PHILADELPHIA (WPVI) -- AtlantiCare Oncology Breast Nurse Navigator Eve Spiegel works with those battling cancer. But she never expected to be on the side of the care she was providing.
Spiegel says she thought she might have had food poisoning when she returned from vacation, but it turns out it was far more serious.
Thanks to her intuition and her doctor's gut feeling, her life was saved from ovarian cancer.
The South Jersey health care worker is sharing her personal journey during this month's Ovarian Cancer Awareness month.
"I said it's March 2020, COVID is a big deal. I was out of the country, all of the possibilities happening to me," she said.
But it wasn't COVID or even food poisoning. They found a blood clot in her spleen. After a four-day hospital stay to address the clot, she says tests weren't explaining the cause, but the CT scan showed the mass on Spiegel's ovaries was Stage 2.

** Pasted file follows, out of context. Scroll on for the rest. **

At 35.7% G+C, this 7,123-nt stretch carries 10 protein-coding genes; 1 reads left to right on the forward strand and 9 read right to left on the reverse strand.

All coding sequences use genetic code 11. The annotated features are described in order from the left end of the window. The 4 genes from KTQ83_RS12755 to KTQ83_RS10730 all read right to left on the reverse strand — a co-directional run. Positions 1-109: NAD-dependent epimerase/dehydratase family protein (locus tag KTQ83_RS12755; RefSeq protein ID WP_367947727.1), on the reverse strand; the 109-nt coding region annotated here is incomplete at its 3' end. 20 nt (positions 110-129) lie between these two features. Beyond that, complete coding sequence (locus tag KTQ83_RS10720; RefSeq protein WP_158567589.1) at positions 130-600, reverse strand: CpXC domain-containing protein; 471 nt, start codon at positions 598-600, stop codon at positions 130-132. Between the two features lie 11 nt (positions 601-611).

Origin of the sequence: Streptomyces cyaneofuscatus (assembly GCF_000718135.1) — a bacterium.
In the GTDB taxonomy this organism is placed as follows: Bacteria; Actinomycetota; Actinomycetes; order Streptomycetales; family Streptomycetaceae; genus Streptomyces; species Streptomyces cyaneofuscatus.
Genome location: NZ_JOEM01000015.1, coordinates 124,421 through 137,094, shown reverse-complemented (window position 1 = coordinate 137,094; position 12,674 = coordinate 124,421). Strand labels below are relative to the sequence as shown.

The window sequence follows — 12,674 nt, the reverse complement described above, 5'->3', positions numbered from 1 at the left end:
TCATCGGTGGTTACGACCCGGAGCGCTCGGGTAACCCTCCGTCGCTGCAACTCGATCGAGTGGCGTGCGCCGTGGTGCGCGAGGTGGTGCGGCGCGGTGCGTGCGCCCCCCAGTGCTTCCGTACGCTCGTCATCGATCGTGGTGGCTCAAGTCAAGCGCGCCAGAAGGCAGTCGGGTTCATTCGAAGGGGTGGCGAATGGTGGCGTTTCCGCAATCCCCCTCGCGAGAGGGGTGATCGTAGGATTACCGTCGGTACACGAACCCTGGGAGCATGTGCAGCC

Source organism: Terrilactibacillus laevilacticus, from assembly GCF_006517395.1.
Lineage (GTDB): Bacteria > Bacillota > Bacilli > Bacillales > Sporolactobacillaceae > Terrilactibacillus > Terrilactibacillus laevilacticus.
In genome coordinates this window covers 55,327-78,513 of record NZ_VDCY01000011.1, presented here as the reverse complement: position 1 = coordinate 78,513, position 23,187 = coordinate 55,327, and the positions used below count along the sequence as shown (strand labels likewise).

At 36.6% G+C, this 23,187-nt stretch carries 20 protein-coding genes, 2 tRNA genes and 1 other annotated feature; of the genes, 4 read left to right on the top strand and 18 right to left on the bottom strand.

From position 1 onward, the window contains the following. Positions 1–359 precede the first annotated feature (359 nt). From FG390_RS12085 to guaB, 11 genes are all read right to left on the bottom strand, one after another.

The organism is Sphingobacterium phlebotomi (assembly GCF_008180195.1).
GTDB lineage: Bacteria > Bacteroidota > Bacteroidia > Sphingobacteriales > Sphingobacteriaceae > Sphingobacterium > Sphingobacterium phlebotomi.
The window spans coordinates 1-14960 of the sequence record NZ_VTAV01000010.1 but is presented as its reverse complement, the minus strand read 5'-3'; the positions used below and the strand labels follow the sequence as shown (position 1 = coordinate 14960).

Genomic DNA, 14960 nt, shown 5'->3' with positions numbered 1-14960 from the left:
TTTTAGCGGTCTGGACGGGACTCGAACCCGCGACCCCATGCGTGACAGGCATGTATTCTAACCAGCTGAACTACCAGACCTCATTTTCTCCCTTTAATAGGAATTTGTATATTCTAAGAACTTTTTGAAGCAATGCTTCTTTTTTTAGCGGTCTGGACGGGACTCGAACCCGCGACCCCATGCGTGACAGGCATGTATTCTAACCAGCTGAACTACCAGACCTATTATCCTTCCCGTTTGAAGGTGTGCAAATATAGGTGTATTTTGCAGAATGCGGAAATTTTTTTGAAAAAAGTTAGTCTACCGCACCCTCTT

After removing her ovaries and six rounds of chemo, three of which she did while still working at the height of the pandemic, Spiegel is now two years in remission this year.
According to the American Cancer Society, one in 75 women will be diagnosed with ovarian cancer in their lifetime.
Speigel says if she hadn't pushed and advocated for herself, the outcome may have been very different.
"I'm afraid that would have been the case. I listened to my body. There were things that were not adding up," she said.
"Usually if a patient brings a symptom up, then that means it's worrisome to them and we owe to our patients to explain and look for the reason," said Loreta Garretson, MD, a medical oncologist with AtlantiCare.
Speigel says patients should always trust their intuition.
"I tell them if something doesn't seem right, have the discussion with your doctor," she said.